About Christopher Derek Bruno Christopher Derek Bruno is a maker above all other things. After his education in industrial design, Derek moved about the United States cultivating his approach to the design/fabrication of furniture, and sculpture based imagery. Currently residing in his hometown of Atlanta, his recent work intends to explore the cognitive visual experience using (but not limited to) a set of 0-dimensional points bound by 1-dimensional lines, combined to make 2-d planes, organized into 3-d forms, applied to objects with the express purpose of creating a 4-dimensional relationship with someone else. A highly versatile artist, his gallery work utilises his fabrication skills along with his background as a graffiti artist and muralist to create visually arresting dimensional works.
About Jerry Inscoe At first glance, Jerry Inscoe’s gallery work appears to be a formal extension of a Deconstructivist style of typography. Letters are fragmented and sheared, stretched and re-formed with precision. It’s a science of Post-modern typographic abstraction, one that is characterized by unpredictability and controlled chaos. Born out of the mid-eighties Graffiti scene in Washington DC, Jerry’s work evolved over the years and matured, shifting from the early New York-influenced models to a more abstract and idealistic take on what Graffiti could be. He incorporated aspects of his undergraduate design education and a myriad of other influences into his work, including architecture and industrial design. This infused Jerry with the desire to create highly original work. A pioneer of the post-graffiti scene, he is the leader of the Transcend Collective – an abstract graffiti crew that established an experimental aesthetic. He is now based in Portland, Oregon.
About Transcend Started by Joker (from Washington DC) and Carl123 (from Manchester, UK) in 1990, Transcend is an artists collective whose sole purpose is to constantly evolve, and break personal ground. Originality is most important but the pursuit of constant progression is also important in reaching their goals. Those early years saw the Transcend collective consist of Joker, Carl123, SheOne, Req, Persue and Felon. A few years later, Poesia joined Transcend, followed by Mune, Kema, Ouija and photographer Anna Antik in the late nineties. UK based O.Two, fittingly; brought Transcend into the 21st century, and more recently Augustine Kofie, Duncan Jago and Christopher Derek Bruno were inducted into the group to continue to push the boundaries that Transcend has become known for.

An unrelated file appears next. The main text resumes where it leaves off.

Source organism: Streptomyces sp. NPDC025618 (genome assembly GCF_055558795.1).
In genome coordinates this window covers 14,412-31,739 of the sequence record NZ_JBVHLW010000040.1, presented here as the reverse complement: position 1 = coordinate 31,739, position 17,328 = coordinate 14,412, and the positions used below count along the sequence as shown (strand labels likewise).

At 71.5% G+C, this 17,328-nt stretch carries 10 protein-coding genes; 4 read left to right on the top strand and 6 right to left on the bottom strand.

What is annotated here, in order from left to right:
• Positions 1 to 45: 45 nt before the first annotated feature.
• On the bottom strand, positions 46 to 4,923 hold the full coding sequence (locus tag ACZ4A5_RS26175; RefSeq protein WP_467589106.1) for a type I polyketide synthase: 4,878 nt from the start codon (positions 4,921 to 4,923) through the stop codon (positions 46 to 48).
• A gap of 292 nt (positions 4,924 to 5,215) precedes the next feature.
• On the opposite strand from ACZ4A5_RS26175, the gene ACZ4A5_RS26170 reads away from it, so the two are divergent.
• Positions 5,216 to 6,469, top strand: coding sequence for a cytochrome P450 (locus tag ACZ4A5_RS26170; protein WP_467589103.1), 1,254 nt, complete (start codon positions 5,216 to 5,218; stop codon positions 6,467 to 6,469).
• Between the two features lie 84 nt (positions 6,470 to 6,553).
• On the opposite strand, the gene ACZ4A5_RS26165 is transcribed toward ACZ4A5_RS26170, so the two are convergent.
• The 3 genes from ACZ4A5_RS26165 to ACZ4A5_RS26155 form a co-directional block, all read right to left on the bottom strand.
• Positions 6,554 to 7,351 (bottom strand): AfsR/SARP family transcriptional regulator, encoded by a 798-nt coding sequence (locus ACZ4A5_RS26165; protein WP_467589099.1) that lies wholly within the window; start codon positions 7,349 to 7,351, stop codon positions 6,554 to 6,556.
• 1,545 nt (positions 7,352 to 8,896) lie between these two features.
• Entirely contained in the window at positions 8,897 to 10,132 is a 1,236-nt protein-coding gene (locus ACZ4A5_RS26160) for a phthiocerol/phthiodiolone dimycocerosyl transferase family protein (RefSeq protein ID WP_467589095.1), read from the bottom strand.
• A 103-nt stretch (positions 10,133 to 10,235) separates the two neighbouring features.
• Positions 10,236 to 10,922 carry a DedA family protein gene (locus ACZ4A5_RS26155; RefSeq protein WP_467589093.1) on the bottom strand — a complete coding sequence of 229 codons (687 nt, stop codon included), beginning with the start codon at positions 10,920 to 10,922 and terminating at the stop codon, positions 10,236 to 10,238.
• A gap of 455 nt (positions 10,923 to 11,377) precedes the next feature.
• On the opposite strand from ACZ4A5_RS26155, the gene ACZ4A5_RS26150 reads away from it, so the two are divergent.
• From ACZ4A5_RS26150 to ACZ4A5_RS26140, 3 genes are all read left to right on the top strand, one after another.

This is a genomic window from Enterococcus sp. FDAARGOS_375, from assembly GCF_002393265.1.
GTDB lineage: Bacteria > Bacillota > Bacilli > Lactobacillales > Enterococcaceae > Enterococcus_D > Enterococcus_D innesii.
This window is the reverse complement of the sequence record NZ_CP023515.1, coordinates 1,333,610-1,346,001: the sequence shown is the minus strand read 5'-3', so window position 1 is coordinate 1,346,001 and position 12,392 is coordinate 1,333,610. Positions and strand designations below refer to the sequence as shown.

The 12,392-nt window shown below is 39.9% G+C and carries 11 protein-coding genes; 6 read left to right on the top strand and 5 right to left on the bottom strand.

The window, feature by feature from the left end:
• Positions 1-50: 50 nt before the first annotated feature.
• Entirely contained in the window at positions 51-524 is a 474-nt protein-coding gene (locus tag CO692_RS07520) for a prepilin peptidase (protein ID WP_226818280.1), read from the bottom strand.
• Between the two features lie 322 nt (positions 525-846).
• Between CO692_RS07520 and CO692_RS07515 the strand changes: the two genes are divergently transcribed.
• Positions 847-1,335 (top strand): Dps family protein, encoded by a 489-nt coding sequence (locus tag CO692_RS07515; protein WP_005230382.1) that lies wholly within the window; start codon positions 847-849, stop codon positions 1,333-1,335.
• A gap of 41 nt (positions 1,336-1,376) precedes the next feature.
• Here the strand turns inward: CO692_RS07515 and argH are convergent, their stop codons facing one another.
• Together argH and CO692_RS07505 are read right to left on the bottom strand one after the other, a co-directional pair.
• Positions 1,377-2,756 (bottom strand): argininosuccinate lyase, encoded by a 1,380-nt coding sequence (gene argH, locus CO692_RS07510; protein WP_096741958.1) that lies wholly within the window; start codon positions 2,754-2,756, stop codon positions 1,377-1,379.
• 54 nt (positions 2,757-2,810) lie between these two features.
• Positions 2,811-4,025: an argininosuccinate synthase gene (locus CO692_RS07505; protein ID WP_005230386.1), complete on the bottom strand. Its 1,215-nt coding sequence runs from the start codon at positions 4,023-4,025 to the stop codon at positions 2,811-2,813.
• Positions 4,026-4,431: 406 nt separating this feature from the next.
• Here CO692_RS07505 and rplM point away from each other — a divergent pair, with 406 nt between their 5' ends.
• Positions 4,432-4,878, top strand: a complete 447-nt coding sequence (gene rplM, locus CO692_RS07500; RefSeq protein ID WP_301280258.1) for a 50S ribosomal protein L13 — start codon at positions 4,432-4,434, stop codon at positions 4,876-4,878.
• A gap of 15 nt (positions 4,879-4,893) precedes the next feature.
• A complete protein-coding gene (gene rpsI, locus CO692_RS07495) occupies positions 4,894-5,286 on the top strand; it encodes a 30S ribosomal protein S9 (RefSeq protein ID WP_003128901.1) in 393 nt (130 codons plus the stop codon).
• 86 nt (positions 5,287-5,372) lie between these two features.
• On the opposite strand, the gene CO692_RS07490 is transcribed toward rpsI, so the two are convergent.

While most established artists who started out in graffiti move on to something more pictorial, Augustine Kofie’s evolution went in the other direction. The artist, inspired by the geometry of letterforms early on, abstracted the building blocks of graffiti until there was no semantic meaning left, leaving us with geometric forms that faintly echo the structure of the letterform. Kofie’s work takes from the avant-garde of the past century. While his color palette of mustard yellows and mossy greens evokes 1970s kitsch, his geometric forms, mapped out with mathematical precision, recall the high-velocity compositions of Futurists like Kazimir Malevich. Augustine Kofie will be in a three-person show, “Three the Hardway,” alongside Jerry “Joker” Inscoe and Christopher Derek Bruno, opening November 7 at Breeze Block Gallery in Portland. The three artists are members of the Transcend graffiti collective and share a mutual love for geometric abstraction. Take a look at some shots from Kofie’s studio by Sunny Phono below.
Today's the last day of the hugely successful Three the Hard Way exhibition featuring Augustine Kofie, Jerry Inscoe and Christopher Derek Bruno at Breeze Block Gallery. If you're in Portland, its your last chance to check it out for yourself...
Some very kind words on the show from Graffuturism:
Three The Hard Way opened last week at Portland’s Breeze Block Gallery. The exhibition curated by Sven Davis of Arrested Motion featured recent works from Augustine Kofie, Jerry Inscoe and Christopher Derek Bruno. Besides having a common interest in the geometric and linear aesthetics, the 3 are also all members of the Transcend Collective, a group Jerry started in 1990. Sven did an excellent job of curating this exhibition bridging the aesthetics with a common collective that weaves the trio together in a broader conversation. Being able to see all three artists work exhibited together is significant, 3 generations of writers who have all individually made a name for themselves in the past and present. This exhibition might may resemble your traditional art show with some great works, yet because of the range that these artists cover and will cover in the future historically, I tend to view the show as more of a survey. This exhibition covers so much territory with the 3 artists…. Jerry the pioneer, Kofie, considered one of today’s top artists, and Christopher Derek Bruno, the rising star who will I am sure be the future. Although we can categorize the artists in past, present, and future tenses, Three The Hard Way shows us that these artists are all just hitting their stride and have much more to show us. Besides the remarkable individual pieces from the artists the highlight of the exhibition has to be the collaborative installation that shows just how in tune these artists are with each other as well as taking over a space. We hope anyone in or near Portland, Oregon takes the time to see this show before it comes down November 30th, you wont be let down.